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Discovery Of New Genetic Mutations Occurring In Malignant Melanoma Could Lead To Changes In Cancer Treatment

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Scientists have aggressively been trying to map the cancer genome in hopes of understanding what spurs the development of cancer. Genome sequencing data provides important clues on how cancer behaves and why. Recent research has uncovered new genetic mutations that occur commonly in the majority of malignant melanoma tumors. In analyzing the whole of the genome data, researchers found two mutations in 89 percent of the tumors. When they specifically examined melanoma tumors, the same two mutations were present in 71 percent of them. The DNA sequences of 70 malignant melanomas led to the new discovery.

A team, led by Rajiv Kumar of the German Cancer Research Center in Heidelberg and Dirk Schadendorf of the University of Essen, looked for the mutations in a family whose members tended to get melanoma, according to the New York Times.

The cancer-associated mutations are the first to be discovered in the vast regions of DNA in cancer cells that do not contain genetic instructions for making proteins. The mutations are located in non-protein-coding DNA that regulates the activity of genes.

The presence of these mutations in the vast majority of tumors studied suggests that researchers may have stumbled upon a fundamental mechanism of cancer cells. The mutations spur cells to make an enzyme called telomerase, which keeps cells immortal by preventing them from gradually losing the ends of their chromosome, the telomeres. When telomeres erode, a cell dies, which is what happens regular cells (apoptosis). The discovery of these genetic mutations could reveal a more keen understanding of how tumors germinate, consequently leading to more effective treatments against one of the most pernicious cancers.

Dr. Levi A. Garraway and other researchers found the mutations in a region that regulates genes. Dr. Levi Garraway, of the Dana-Farber Cancer Institute and the Broad Institute of Harvard and Massachusetts Institute of Technology (MIT) participating in the research, said:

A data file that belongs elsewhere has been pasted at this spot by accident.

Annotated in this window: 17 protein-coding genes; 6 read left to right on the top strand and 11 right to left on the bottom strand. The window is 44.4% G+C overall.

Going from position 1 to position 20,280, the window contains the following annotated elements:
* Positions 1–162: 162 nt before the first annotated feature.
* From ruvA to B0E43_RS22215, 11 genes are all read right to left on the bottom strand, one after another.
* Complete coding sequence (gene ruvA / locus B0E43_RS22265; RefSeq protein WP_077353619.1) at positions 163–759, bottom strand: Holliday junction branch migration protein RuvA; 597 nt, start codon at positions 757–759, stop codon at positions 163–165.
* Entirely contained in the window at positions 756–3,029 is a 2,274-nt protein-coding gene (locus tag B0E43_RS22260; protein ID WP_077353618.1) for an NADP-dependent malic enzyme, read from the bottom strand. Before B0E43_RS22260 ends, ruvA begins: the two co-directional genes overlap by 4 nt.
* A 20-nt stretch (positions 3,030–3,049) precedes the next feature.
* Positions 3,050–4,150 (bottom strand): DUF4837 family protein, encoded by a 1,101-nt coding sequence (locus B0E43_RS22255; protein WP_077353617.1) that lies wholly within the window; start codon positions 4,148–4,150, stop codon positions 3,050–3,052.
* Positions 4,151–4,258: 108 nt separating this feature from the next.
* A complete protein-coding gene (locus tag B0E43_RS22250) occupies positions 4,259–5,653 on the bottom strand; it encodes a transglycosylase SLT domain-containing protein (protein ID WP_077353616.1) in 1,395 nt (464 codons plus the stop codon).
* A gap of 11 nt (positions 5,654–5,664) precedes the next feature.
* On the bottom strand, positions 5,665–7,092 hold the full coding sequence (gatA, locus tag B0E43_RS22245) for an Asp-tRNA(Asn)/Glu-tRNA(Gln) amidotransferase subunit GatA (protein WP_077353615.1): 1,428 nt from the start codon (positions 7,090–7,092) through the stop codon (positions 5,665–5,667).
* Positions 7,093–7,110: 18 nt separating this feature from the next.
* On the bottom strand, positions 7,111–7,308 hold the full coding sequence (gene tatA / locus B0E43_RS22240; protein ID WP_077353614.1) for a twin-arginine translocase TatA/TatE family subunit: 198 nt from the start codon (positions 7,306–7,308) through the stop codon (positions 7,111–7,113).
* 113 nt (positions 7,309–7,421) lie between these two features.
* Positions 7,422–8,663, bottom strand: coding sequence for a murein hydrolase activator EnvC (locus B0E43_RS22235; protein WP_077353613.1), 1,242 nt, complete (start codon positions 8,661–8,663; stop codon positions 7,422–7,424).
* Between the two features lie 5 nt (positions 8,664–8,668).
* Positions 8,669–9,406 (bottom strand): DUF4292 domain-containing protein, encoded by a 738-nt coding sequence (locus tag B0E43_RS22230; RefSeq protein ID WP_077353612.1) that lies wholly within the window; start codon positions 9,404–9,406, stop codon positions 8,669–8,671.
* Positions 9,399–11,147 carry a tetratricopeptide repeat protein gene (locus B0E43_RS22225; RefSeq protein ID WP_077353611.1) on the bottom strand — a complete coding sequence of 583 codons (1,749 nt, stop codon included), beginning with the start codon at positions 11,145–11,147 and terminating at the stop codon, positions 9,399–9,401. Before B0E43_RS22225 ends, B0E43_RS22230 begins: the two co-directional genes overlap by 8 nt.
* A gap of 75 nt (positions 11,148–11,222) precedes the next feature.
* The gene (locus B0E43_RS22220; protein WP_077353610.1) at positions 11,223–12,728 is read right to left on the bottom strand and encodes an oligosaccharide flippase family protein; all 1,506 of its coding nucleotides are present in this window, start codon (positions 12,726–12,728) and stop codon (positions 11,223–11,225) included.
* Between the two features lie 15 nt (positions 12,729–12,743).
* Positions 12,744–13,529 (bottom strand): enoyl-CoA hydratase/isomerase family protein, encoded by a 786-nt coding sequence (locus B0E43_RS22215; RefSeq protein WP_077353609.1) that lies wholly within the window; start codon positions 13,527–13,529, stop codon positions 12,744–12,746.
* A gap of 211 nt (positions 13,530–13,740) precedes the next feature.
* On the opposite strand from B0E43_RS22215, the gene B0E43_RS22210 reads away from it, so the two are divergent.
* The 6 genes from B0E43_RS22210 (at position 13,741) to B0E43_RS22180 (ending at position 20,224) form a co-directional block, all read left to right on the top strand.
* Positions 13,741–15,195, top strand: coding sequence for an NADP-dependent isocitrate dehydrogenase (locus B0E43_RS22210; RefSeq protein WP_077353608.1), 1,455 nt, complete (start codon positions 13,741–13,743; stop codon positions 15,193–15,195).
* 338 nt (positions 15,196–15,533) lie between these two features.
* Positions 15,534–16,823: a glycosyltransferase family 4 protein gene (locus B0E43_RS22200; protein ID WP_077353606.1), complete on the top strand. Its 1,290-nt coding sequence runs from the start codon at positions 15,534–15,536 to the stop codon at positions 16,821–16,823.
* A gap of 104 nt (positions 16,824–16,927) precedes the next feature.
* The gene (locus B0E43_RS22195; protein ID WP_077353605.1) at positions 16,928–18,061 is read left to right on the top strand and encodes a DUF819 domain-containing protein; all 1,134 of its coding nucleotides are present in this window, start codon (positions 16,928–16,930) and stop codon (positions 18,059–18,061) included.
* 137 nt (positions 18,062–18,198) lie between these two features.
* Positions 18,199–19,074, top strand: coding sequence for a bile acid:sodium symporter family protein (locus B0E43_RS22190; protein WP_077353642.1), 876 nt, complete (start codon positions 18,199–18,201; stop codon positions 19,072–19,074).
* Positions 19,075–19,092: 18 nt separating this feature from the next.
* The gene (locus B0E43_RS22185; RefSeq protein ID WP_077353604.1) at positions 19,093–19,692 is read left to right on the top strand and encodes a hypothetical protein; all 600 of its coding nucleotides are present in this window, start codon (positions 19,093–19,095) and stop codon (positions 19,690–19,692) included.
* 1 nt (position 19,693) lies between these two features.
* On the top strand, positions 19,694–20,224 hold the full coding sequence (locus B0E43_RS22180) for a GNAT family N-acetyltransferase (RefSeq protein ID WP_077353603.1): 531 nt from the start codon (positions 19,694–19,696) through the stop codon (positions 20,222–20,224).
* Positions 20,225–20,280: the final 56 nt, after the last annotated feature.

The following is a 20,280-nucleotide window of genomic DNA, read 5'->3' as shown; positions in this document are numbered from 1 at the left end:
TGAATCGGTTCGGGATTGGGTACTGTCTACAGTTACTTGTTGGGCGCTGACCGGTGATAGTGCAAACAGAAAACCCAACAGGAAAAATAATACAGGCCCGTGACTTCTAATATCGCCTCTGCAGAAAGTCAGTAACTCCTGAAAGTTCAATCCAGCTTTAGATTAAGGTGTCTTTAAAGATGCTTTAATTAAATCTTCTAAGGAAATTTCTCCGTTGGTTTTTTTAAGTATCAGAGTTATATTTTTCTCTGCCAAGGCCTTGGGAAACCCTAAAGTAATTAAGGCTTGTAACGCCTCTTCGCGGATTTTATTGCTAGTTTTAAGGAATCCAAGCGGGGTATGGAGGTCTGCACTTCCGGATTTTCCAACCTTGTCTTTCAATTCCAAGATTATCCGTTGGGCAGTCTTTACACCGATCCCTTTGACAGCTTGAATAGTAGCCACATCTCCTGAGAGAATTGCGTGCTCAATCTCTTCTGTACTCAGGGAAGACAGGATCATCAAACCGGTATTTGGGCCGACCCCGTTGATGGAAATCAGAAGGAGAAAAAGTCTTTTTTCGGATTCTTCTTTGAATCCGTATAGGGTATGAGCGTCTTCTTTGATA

“This represents the discovery of two of the most prevalent melanoma gene mutations.”

Cancer is the uncontrolled growth of abnormal cells in the body. Tumors, lesions formed by an unusual germination of neoplastic cells, can be malignant or benign. Malignant is cancerous, composed of cells that invade and destroy nearby tissue and spread to other parts of the body (metastasize). Benign is non-cancerous. Benign tumors may grow akin to cancerous ones, but do not spread to other parts of the body.

Malignant melanoma is one of the two types of skin cancer; the other non-melanoma. Melanoma is a malignant tumor of melanocytes. Melanin is a photochemical present in skin, hair, and eyes. It determines color and is produced by melanocytes (cells) found in the basal layer of the epidermis (outermost layer of the skin). Melanoma can originate in any part of the body that contains melanocytes. Melanoma is responsible for 75 percent of deaths related to skin cancer, particularly among Caucasians of northwestern European descent. However, that does not mean those with darker pigment are completely immune from developing skin cancer.

UV radiation absorbed from sun exposure is a contributing factor in 90 percent of all cases of skin cancer. Excessive exposure to UV rays damages the skin on a cellular level, potentially mutating the DNA over time. When the integrity of DNA is compromised, a cancer-related mutation can result.

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According to a World Health Organization (WHO) report, about 132,000 melanoma skin cancers are diagnosed, and 48,000 melanoma related deaths occur annually worldwide.

Treatment includes surgically excising the tumor. Survivability is determined by the cancer type and stage of growth it’s in when diagnosed and treated. The likelihood of melanoma reoccurring or spreading depends on how deep it has gone into the layers of the skin. If melanomas reoccur treatments include chemo and immunotherapy, or radiation therapy.

[Images via Shutterstock]

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